In this study, Angus Maddison explores the causes of the West’s economic growth over the last 2,000 years and contrasts it with the economic history of the rest of the world. Maddison explores the impact of Western conquest on the Americas and analyzes the indigenous and external forces that hindered advance in Asia and Africa. He debunks the notion that the Western ascension originated in the industrial revolution in England in the late eighteenth century. His unique analysis suggests that Western Europe overtook Chinese levels of per-capita income in the fourteenth century, in sharp contrast to the prevailing scholarship asserting that China was ahead of Europe until 1800.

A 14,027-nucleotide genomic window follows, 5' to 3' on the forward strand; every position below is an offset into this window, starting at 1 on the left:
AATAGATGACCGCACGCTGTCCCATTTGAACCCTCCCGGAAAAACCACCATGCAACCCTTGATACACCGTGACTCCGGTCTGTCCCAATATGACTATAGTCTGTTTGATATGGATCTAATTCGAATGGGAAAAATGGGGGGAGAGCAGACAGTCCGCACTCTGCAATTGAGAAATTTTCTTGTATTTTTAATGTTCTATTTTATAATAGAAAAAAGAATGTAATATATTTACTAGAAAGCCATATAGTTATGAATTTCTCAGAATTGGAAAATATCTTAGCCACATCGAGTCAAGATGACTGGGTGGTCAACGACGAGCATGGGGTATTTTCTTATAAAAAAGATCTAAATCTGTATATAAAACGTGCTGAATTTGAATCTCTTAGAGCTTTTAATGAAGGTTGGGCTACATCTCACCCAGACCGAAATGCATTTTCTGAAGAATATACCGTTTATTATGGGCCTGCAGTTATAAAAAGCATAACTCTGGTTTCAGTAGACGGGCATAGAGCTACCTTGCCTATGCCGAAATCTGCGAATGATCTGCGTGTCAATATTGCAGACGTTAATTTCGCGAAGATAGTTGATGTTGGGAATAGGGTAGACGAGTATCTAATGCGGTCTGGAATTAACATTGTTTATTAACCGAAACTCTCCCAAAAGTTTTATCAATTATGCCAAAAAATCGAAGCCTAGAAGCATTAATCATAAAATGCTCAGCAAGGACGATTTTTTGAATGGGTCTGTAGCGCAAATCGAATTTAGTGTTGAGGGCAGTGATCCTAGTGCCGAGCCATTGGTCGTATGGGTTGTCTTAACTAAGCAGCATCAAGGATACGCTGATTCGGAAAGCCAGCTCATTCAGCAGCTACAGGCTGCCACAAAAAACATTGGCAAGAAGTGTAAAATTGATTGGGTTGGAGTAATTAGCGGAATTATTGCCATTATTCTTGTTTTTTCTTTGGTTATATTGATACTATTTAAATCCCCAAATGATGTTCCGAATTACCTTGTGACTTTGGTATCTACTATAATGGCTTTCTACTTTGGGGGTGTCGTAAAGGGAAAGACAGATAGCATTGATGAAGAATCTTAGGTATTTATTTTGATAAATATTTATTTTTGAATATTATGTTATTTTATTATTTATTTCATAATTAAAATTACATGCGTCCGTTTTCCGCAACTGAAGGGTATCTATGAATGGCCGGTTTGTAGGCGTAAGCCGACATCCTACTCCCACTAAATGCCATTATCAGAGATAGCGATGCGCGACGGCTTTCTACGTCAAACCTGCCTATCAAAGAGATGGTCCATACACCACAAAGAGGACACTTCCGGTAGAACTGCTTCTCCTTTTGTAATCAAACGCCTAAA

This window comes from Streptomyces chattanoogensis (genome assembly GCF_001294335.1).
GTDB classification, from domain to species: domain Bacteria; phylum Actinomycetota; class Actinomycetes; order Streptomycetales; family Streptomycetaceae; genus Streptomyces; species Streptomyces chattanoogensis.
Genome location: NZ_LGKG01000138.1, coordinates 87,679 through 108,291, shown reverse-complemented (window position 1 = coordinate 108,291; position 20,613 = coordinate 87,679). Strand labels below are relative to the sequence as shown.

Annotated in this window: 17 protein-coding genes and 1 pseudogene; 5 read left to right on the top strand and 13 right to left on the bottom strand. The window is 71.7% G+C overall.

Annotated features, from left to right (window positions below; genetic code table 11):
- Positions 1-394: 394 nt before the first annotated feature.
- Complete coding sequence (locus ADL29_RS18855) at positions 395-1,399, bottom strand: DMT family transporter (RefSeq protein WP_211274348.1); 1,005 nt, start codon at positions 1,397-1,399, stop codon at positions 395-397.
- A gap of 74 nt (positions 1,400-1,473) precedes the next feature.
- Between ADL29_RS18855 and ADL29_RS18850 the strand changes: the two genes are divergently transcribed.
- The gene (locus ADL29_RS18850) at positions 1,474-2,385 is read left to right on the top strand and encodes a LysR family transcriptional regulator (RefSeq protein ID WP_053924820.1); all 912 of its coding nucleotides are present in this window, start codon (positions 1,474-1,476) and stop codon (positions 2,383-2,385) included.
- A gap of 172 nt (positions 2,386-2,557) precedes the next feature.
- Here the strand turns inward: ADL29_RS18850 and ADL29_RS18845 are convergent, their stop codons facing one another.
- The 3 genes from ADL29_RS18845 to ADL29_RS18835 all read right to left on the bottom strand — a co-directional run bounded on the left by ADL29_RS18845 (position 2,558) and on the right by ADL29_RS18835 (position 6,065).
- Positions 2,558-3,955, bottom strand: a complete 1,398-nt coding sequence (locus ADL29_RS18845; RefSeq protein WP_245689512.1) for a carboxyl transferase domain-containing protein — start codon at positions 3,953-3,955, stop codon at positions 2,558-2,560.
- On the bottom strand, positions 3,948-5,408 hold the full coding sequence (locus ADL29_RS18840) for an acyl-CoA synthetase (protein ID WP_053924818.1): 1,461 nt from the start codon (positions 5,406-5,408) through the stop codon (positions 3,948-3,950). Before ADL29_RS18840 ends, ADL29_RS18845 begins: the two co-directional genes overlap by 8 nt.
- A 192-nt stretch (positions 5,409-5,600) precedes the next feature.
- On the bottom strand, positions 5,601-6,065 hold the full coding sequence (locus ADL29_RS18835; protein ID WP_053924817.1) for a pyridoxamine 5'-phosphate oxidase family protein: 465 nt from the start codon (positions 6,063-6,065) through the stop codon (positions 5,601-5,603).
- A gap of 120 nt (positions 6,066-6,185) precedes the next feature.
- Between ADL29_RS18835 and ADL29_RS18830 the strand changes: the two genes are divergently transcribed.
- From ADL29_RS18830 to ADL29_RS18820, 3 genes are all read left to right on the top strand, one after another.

Growth and Interaction in the World Economy provides guidance on the broad contours of development, which complements qualitative analysis that, on its own, cannot clearly identify the timing and scope of economic changes.
Angus Maddison is emeritus professor on the faculty of economics at the University of Groningen in the Netherlands and the author of numerous works on long-term economic growth, most recently The World Economy: Historical Statistics (OECD, 2004).
The Henry Wendt Lecture Series
Growth and Interaction in the World Economy was the 2001 Henry Wendt Lecture delivered at the American Enterprise Institute in Washington, D.C., on May 15, 2001. The Wendt Lecture is delivered annually by a scholar who has made major contributions to our understanding of the modern phenomenon of globalization and its consequences for social welfare, government policy, and the expansion of liberal political institutions.